Movie Journal
J. Hoberman on movies and movie-related things

MOVIE JOURNAL: J. Hoberman on movies and movie-related things

Once Upon “Once Upon a Time in Anatolia”

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Still of Firat Tanis in “Once Upon a Time in Anatolia”/Courtesy NBC Film
Turkish filmmaker Nuri Bilge Ceylan’s “Once Upon a Time in Anatolia” (newly out on DVD from Cinema Guild) is a truly great movie— a 157-minute police procedural that’s both metaphysical leap into the void and a mournful appreciation of ordinary existence. It’s also a movie with which I have a particular emotional connection.
I first saw Ceylan’s epic journey to the end of the night under less-than-optimal conditions late in the last day of screenings at the 2011 Cannes Film Festival and, totally knocked out, felt sure that, in the alternate universe where Lars von Trier did not upend his press conference by babbling about Hitler, “Once Upon a Time” would have reconciled supporters of the competition’s two obvious contenders (“Melancholia” and “Tree of Life”) to win the Palm d’Or.
That didn’t happen, of course, but it’s entirely possible Ceylan’s masterpiece will be last movie I’ll see at Cannes and it’s definitely the last I’ll review for the Village Voice. By the time my notice appeared in print on January 4, 2012, my 33-year stint was history. The Voice lede was corny—“A few days into 2012, and we already have a favorite for the New Year’s best movie”—but, nearly eight months later, it continues to hold up. If I had to name my ten best now, “Once Upon a Time in Anatolia” would be followed closely by “Turin’s Horse” and “Almayer’s Folly”, and then some combination of “Beasts of the Southern Wild”, “Cosmopolis”, “Footnote”, “Kid on a Bike”, “Miss Bala”, “Moonrise Kingdom”, and “This Is Not a Film”.
With the new Paul Thomas Andersen film, “The Master”, waiting in the wings, I’m sure this won’t be my final list but what’s strikes me now is that seven of the ten films had their local premieres at the New York Film Festival, an institution poised to mark its 50th edition that seems more essential than ever. Not having been to Cannes this year and, having only seen a few of the movies on this year’s main slate, I can’t really handicap the selection. Suffice to say that I am anxious to see Christian Petzold’s “Barbara,” looking forward to new films by Cristian Mungiu, Pablo Larrains, and João Pedro Rodrigues, and curious with regards to the latest by Olivier Assayas, Noah Baumbach, Brian De Palma, Abbas Kiarostami and the late Raul Ruiz.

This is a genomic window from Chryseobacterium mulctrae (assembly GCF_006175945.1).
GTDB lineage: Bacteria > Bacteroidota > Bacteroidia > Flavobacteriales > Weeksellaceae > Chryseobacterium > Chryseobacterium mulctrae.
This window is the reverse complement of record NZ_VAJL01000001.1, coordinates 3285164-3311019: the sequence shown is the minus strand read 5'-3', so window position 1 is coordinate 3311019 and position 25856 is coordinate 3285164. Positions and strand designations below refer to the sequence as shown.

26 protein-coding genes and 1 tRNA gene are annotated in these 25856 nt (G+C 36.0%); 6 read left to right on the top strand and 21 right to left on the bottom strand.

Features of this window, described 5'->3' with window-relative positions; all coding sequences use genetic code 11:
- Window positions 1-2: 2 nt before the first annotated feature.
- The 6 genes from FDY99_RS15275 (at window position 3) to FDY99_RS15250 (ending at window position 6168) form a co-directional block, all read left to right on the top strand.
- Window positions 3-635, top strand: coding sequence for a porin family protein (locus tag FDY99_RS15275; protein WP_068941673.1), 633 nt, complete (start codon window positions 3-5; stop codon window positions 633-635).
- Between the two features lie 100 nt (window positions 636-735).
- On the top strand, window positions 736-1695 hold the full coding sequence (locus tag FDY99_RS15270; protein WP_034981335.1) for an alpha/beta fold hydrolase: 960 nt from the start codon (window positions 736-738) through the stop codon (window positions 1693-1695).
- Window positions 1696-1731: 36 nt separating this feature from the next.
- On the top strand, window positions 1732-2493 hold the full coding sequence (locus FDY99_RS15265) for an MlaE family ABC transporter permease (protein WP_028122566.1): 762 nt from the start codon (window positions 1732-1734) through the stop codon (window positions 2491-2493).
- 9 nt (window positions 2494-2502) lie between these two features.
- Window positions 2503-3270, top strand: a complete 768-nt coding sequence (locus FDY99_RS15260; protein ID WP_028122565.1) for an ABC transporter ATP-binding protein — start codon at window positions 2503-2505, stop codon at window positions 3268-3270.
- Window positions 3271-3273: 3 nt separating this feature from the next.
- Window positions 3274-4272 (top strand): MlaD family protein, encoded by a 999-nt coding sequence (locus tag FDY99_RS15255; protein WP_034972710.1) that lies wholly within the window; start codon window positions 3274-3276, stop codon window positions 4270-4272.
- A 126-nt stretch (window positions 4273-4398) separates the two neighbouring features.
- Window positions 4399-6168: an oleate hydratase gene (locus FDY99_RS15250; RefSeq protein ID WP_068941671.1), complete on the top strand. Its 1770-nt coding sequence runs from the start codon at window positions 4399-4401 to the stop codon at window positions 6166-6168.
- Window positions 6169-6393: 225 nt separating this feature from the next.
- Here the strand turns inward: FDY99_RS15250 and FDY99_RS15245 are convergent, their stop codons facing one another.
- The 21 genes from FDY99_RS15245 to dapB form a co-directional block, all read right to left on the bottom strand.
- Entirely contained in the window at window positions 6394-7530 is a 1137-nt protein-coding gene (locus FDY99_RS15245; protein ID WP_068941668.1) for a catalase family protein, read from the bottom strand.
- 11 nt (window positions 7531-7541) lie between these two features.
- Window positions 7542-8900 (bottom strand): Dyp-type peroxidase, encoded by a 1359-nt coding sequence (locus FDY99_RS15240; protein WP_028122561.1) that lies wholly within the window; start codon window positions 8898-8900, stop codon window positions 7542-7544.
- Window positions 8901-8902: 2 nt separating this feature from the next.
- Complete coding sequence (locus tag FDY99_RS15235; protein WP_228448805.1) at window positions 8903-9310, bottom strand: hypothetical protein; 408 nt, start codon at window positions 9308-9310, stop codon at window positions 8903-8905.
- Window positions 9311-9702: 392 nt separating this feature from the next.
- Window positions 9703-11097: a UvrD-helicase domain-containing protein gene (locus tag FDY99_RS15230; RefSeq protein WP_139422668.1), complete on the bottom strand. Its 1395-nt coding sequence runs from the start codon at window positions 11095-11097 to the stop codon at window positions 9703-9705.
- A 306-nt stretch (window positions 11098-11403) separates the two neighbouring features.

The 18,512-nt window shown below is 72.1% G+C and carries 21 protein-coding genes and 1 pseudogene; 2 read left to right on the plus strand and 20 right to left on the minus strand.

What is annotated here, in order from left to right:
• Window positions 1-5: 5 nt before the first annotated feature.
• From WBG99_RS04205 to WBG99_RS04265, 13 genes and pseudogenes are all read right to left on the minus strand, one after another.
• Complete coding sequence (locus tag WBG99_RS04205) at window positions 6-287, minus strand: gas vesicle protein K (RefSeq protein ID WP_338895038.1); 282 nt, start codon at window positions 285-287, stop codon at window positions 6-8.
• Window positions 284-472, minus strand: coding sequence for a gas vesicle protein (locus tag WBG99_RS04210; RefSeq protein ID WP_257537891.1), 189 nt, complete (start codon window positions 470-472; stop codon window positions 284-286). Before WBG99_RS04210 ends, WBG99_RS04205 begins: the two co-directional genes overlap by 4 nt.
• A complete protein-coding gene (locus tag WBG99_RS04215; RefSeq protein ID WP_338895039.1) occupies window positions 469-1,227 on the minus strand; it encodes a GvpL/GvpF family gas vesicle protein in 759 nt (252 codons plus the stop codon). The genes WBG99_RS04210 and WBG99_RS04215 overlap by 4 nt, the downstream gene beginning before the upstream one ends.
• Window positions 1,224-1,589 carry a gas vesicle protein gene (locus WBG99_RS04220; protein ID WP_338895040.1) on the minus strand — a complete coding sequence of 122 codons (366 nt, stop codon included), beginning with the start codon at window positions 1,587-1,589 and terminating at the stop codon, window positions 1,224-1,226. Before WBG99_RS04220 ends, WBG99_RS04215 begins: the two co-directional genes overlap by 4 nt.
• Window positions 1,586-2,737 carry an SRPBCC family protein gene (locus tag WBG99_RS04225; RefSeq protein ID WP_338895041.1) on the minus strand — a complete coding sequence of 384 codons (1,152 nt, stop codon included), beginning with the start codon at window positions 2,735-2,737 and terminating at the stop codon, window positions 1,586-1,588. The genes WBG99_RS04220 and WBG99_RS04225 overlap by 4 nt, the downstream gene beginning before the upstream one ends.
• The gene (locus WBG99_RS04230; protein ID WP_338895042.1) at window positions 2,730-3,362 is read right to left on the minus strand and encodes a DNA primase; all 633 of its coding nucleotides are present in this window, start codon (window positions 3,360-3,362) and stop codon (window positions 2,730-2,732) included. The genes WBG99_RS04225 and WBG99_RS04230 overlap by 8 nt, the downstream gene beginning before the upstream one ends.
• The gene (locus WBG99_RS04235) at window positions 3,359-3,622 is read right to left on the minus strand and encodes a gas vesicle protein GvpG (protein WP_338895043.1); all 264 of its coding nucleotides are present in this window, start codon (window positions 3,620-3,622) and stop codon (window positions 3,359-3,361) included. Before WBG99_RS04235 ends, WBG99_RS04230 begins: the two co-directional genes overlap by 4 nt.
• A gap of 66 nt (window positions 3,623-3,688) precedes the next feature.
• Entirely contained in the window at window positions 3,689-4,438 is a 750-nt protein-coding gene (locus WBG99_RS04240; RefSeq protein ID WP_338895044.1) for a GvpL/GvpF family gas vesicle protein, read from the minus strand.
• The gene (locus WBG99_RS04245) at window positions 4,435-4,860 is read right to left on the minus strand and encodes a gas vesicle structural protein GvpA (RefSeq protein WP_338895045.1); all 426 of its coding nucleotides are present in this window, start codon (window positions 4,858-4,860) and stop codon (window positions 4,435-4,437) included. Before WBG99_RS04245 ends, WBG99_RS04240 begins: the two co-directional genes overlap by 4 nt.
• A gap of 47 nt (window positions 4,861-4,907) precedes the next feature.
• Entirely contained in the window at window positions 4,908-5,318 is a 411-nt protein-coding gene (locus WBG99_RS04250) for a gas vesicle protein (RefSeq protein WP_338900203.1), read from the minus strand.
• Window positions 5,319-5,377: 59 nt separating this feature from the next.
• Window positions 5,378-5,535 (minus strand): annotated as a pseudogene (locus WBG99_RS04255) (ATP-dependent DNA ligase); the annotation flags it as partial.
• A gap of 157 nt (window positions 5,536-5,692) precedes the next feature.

The three NYFF inclusions that I have seen are all set to open later this year. Michael Haneke’s “Amour” is a quintessential example of ordeal cinema and Leos Carax’s “Holy Motors” is an enjoyable riff on film after film. If I have one recommendation, it’s Miguel Gomes’ sublime “Tabu”, set to open in December at Film Forum, and certain to knock one of the ten movies cited movies off my year end list, but not “Once Upon a Time.”
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